Kelley Robinson, the president of the Human Rights Campaign, said in a statement that “every student deserves to be treated with dignity and respect” and called for the rule to be clarified to ensure all transgender students are “presumed eligible to participate in sports consistent with their gender identity.”
The Trevor Project, the nation’s leading suicide prevention and crisis intervention organization for LGBTQ youth, noted that its previous research has shown that transgender and nonbinary youth who have access to gender-affirming spaces or have their gender identity affirmed by adults, peers and institutions generally report lower rates of attempted suicide.
However, recent debates over transgender visibility, including attempts to impose sports-specific bans, have had negative ramifications for transgender and nonbinary youth, with 64% of trans and nonbinary respondents saying such debates have made them angry, with 44% saying such debates have made them feel sad, and more than 1 in 3, or 39% say it’s made them feel stressed, according to polling from The Trevor Project. Additionally, a 2022 peer-reviewed study found that many transgender high school girls who reported having an interest in participating in sports were reticent to do so, primarily due to fears around harassment, stigma, or restrictions in accessing gendered spaces like locker rooms.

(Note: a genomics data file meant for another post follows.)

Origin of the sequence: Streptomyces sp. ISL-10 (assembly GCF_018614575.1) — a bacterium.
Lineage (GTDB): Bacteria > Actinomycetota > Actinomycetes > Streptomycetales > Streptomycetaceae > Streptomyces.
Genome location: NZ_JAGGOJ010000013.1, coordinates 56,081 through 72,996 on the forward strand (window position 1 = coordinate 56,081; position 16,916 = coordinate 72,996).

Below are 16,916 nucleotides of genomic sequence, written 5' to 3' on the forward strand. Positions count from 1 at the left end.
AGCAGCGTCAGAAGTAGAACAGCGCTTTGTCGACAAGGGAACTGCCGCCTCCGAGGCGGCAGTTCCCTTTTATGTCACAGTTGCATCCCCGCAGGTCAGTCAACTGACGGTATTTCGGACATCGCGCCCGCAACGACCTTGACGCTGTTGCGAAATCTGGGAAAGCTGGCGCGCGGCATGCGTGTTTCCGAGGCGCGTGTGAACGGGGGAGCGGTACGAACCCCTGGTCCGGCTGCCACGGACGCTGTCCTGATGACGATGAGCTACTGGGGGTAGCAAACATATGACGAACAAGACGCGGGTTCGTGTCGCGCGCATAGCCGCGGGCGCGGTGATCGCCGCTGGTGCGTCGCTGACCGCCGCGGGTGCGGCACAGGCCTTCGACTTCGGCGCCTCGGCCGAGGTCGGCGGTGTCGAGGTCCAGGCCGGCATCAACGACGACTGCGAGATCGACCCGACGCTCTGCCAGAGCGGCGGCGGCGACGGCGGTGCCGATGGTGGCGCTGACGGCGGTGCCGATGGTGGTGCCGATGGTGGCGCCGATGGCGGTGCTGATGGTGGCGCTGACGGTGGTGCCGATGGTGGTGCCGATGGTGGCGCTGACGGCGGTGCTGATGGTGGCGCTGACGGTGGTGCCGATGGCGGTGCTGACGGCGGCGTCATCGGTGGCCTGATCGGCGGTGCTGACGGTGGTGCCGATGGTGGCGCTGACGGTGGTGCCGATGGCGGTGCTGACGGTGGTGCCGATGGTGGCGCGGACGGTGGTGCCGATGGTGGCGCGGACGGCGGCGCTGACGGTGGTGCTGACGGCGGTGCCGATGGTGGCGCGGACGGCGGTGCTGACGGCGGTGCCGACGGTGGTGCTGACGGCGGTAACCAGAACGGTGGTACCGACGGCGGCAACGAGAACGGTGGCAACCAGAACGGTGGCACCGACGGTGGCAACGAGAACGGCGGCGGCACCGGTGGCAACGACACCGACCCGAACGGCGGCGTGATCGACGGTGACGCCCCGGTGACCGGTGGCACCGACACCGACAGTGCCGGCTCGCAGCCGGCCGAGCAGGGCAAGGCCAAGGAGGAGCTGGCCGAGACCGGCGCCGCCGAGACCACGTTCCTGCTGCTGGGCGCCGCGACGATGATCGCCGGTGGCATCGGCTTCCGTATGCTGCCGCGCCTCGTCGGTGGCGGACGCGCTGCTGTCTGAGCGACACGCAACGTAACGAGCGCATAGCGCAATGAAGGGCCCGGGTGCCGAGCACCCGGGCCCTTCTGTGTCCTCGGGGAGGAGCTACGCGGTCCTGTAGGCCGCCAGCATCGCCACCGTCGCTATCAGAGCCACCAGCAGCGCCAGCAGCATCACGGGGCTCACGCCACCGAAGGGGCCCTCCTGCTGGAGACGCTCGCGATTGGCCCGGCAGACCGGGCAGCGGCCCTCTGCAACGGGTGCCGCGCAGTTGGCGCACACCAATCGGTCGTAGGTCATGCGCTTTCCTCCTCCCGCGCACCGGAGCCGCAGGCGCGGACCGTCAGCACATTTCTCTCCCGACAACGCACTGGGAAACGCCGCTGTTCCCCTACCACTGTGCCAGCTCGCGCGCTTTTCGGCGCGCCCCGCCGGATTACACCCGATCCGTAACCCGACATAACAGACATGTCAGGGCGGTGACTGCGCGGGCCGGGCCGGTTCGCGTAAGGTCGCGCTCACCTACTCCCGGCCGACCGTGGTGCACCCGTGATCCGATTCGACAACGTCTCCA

Kasey Suffredini, the vice president of advocacy and government affairs for The Trevor Project, said while the proposed Biden rule would establish that the current categorical bans in place in at least 20 states would violate federal law, more must be done to clarify that transgender students are protected under Title IX, the federal law prohibiting sex-based discrimination in educational activities and opportunities.
“Title IX exists to ensure inclusion and prevent discrimination across the country, and state laws must uphold fundamental principles of law and fairness,” Suffredini said. “Nobody should be denied the opportunity to be part of a team just because of who they are.”